The Walden Effect: Farming, simple living, permaculture, and invention.

Chicken killing checklist

Chicken killing bucket
The mean rooster has finally bitten the dust.  Graphic photo ahead --- beware!

After our last chicken-slaughtering day, Jan pointed me to a very useful chicken butchering blog.  Rather than re-creating that fine how-to guide, I'll just mention a few things we've found to facilitate the process.

First, it's well worth taking a little extra time to get all of your materials together before you start.  Here's my minimal checklist (which of course would be larger if I was doing dozens of chickens at a time):

  • Mark holds the dead rooster5+ gallon chicken dunking pot.  (We used the pot from a turkey deep fat fryer).  Start this warming up now on a propane stove outside.
  • meat thermometer.  (The temperature of  the water in the pot should be 140-145 F.)
  • work table or sink.  (We just use a folding table, washed down carefully with bleach water.)
  • Chicken killing cone.  (Mark had the great idea of using a five gallon bucket with a hole in the bottom which was meant to be used to hang a tomato plant.)
  • Sharp knife.  (Take a few minutes to really sharpen it.)
  • Rubber band for tying the chicken's feet.
  • Wooden spoon for helping dunk the chicken in the pot.
  • A hose to run plenty of water for rinsing.
  • A bowl for the gizzards.
  • A bucket for the feathers and entrails.

Your chicken, of course, will have been separated from food (but given water) for at least eight hours before all of this begins.  Once your water is reaching the optimal temperature, tie up your dog!  (Lucy is learning to be present during chicken slaughtering operations, but I wouldn't trust anyone else's dog around the blood.)  Then re-enter the food chain!

Read other posts about killing and eating your own chickens:

And don't miss Mark's homemade chicken waterer invention.

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About us: Anna Hess and Mark Hamilton spent over a decade living self-sufficiently in the mountains of Virginia before moving north to start over from scratch in the foothills of Ohio. They've experimented with permaculture, no-till gardening, trailersteading, home-based microbusinesses and much more, writing about their adventures in both blogs and books.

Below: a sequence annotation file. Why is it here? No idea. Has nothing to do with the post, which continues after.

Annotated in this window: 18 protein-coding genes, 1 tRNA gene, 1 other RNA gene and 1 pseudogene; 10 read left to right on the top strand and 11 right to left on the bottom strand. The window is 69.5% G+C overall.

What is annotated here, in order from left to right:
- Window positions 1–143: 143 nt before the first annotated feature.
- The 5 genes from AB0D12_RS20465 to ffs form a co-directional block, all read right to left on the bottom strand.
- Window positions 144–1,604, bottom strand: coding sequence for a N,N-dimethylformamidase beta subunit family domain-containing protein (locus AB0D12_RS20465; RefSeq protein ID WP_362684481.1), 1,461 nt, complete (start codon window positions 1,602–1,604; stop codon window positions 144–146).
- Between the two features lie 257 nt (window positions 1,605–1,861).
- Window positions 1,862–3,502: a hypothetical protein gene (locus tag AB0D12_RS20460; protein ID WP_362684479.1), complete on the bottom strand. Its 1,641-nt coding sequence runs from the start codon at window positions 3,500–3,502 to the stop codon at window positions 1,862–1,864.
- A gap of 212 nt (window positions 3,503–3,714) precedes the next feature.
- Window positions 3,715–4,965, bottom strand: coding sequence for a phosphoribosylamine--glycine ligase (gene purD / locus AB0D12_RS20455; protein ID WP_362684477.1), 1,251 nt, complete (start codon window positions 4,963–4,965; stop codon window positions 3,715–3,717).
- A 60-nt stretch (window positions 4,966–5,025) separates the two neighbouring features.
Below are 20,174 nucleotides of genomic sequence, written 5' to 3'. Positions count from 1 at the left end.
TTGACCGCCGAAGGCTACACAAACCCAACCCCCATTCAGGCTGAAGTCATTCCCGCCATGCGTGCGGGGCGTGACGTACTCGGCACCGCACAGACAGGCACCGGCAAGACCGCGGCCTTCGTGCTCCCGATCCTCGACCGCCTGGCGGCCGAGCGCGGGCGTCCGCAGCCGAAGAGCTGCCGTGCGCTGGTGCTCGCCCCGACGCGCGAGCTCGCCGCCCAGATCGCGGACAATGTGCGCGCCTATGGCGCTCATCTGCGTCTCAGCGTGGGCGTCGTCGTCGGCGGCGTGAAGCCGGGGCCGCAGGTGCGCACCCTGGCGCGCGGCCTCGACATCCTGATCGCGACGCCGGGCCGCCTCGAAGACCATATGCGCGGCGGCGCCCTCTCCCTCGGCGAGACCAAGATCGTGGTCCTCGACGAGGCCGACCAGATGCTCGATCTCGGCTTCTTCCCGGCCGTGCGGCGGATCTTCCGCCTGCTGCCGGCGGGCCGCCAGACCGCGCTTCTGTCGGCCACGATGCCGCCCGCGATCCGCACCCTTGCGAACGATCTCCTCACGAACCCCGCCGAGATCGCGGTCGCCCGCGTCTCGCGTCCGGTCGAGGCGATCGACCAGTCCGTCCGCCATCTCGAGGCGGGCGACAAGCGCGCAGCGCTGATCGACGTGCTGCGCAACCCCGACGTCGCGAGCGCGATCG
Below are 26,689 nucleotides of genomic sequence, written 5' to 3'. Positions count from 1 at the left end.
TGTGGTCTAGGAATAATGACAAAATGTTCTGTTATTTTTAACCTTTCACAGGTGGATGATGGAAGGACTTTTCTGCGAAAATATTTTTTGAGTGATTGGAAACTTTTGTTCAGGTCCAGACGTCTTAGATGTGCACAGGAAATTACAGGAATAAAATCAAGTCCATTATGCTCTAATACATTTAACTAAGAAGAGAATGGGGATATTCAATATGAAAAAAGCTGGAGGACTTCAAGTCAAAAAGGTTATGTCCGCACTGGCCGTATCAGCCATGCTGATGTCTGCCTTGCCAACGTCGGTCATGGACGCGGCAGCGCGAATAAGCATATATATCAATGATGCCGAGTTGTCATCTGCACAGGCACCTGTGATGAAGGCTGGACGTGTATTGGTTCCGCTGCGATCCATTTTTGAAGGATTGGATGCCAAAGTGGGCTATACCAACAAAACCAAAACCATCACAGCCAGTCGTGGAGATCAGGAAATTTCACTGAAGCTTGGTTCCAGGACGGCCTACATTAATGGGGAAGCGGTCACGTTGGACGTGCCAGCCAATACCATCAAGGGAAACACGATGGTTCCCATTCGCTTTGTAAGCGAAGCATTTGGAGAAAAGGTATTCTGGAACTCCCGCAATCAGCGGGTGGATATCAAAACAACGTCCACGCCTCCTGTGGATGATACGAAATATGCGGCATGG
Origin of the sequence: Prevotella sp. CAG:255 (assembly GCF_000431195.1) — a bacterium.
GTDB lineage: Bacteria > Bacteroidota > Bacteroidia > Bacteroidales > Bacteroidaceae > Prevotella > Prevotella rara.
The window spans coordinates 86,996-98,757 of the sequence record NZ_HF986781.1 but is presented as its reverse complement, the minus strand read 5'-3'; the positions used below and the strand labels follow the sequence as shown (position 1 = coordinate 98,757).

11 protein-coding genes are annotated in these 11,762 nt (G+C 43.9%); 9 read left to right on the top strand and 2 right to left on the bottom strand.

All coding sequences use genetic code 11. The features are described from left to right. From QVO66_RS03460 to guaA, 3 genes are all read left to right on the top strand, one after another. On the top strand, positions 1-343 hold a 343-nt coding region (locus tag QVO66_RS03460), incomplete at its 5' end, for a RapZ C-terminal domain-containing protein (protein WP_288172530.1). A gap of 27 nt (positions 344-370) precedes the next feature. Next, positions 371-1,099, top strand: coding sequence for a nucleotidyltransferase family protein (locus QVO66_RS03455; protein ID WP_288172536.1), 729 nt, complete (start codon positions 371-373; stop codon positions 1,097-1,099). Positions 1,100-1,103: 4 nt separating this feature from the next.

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I use a similar setup, except for the bucket. I like that idea, I'll have to try it.

For a workbench, I bought an old kitchen sink at a local market (like a car boot sale) for $5. I put together a frame for it, put a bucket under the sinkhole, and run a hose to it for rinsing. It's stainless steel, so very easy to scrub down with bleach before and after use. Having the flat drainage areas on both sides gives you lots of work room, and is useful when two people are processing two chickens at once (e.g. when showing someone else how to do it):

Comment by Darren (Green Change) Wed Jul 13 22:37:32 2011

Mark's been talking about a stainless steel table of some sort --- I like your sink idea. (Too bad we didn't get a second big stainless steel sink when we found the one we currently have in the trailer for free! It is perfect in there and would be equally perfect as an outside chicken processing station.)

I highly recommend the bucket (or at least some kind of cone.) It makes the whole process quick and easy and keeps the inevitable thrashing around after the chicken dies to a minimum.

Comment by anna Thu Jul 14 06:34:48 2011

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